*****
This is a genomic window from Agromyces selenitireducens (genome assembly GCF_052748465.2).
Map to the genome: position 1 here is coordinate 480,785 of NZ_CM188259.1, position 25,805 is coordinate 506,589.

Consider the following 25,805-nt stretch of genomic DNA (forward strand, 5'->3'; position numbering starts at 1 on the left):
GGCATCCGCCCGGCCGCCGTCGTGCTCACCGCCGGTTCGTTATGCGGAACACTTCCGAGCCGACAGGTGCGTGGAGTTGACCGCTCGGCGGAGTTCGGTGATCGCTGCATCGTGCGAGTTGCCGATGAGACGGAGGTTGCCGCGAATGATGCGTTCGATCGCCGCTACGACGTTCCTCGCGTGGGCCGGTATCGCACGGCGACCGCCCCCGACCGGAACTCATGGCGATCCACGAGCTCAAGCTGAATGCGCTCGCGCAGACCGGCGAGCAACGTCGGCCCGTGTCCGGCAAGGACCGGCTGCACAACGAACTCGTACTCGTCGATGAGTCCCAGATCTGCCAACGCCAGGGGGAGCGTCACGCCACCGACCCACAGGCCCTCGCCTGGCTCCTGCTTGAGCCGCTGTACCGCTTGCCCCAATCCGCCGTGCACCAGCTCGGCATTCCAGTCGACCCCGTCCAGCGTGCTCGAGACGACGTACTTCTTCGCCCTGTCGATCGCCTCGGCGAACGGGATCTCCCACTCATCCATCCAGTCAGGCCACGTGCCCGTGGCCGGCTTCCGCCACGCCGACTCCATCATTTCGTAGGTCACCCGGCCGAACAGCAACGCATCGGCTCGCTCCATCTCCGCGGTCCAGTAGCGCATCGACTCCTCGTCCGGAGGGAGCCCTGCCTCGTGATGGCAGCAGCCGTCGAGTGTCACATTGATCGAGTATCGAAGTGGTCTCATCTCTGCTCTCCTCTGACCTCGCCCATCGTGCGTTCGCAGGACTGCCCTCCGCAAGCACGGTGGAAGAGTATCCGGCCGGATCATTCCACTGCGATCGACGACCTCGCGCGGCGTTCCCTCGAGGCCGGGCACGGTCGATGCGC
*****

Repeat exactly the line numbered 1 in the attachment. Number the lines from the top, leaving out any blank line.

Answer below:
This is a genomic window from Agromyces selenitireducens (genome assembly GCF_052748465.2).